"It may not have been the most glamorous or romantic setting Sydney had to offer, but back in the 1980s when I arrived on those shores with my band Ultravox, the Sebel Townhouse Hotel was a very welcome home from home.
"I was to learn that this was Sydney's magnet for all the visiting musicians, movie stars and politicians. I even remember having a drink with the then prime minister and then hanging round the roof top pool with George Michael, although in true muso style we acknowledge each other with a slight nod but never actually spoke! Elton John, David Bowie, Dire Straights and Abba, were all guests. And the hotel had no doubt been privy to many an outrage and tantrum, but the staff and management seemed to take everything thrown at them - or at times thrown from the building - in their stride. Every 'rock star' whim was catered for."
Rooftop pool with one hell of a view at the Sebel Quay West Suites in Sydney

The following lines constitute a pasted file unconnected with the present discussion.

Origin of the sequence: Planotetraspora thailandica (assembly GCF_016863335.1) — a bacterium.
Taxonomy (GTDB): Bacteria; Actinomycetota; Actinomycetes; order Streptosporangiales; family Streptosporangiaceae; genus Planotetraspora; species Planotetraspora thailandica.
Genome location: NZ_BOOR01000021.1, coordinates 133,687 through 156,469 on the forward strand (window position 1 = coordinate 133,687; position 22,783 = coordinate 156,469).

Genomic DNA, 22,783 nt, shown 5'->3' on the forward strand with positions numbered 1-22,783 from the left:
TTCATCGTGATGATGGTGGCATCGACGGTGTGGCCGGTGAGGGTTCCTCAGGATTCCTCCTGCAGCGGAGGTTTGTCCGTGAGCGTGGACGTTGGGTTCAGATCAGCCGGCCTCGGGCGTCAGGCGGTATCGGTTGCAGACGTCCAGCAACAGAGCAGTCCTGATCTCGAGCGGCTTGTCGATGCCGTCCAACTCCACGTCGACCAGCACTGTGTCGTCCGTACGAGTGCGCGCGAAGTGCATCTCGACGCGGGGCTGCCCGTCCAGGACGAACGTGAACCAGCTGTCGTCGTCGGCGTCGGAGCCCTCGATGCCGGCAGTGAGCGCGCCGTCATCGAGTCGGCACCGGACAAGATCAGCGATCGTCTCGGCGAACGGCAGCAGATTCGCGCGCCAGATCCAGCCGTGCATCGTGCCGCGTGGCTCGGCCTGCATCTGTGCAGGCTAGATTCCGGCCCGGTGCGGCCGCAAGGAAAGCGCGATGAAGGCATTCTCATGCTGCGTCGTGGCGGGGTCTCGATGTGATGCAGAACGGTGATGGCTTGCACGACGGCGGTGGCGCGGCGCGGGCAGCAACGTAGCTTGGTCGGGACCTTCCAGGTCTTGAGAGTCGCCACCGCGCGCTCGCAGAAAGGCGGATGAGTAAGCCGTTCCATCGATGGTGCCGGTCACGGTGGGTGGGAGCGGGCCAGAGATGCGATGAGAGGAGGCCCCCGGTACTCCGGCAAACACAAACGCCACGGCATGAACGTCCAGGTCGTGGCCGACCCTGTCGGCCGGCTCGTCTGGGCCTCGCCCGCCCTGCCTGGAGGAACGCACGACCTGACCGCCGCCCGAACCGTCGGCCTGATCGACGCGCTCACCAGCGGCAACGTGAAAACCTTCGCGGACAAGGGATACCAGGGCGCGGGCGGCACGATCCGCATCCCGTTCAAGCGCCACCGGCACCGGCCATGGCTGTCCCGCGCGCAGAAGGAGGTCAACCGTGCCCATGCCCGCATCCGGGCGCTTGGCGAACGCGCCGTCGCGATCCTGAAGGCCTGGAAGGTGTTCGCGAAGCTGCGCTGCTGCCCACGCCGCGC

"The Sebel earned its place in the annals of rock history alongside Hollywood’s Hyatt on Sunset, The Chelsea in New York, and the Notting Hill Hotel in London. It has been home to those on the way up, those at the top of their game and a handful - who could still afford it - on the way down. I have extremely fond, but vague memories – no doubt a result of the excesses of the time! –and while it may no longer exist, it’ll always have a special place in my heart."
An indigenous encounter in Byron Bay, Australia, made an impression on singer, Joss Stone
An encounter with an aboriginal arts organisation left a lasting impression on singer, Joss Stone
"In each place we go on tour, we try to visit a charity or work with someone doing a good cause so we can a) help out if possible and b) see the country a bit more before we’re whisked away to the next gig. Backstage at Bluesfest in Byron Bay I met a beautiful lady called Amanda from an aboriginal community arts charity. We got chatting and she told me about the work she does with young indigenous kids.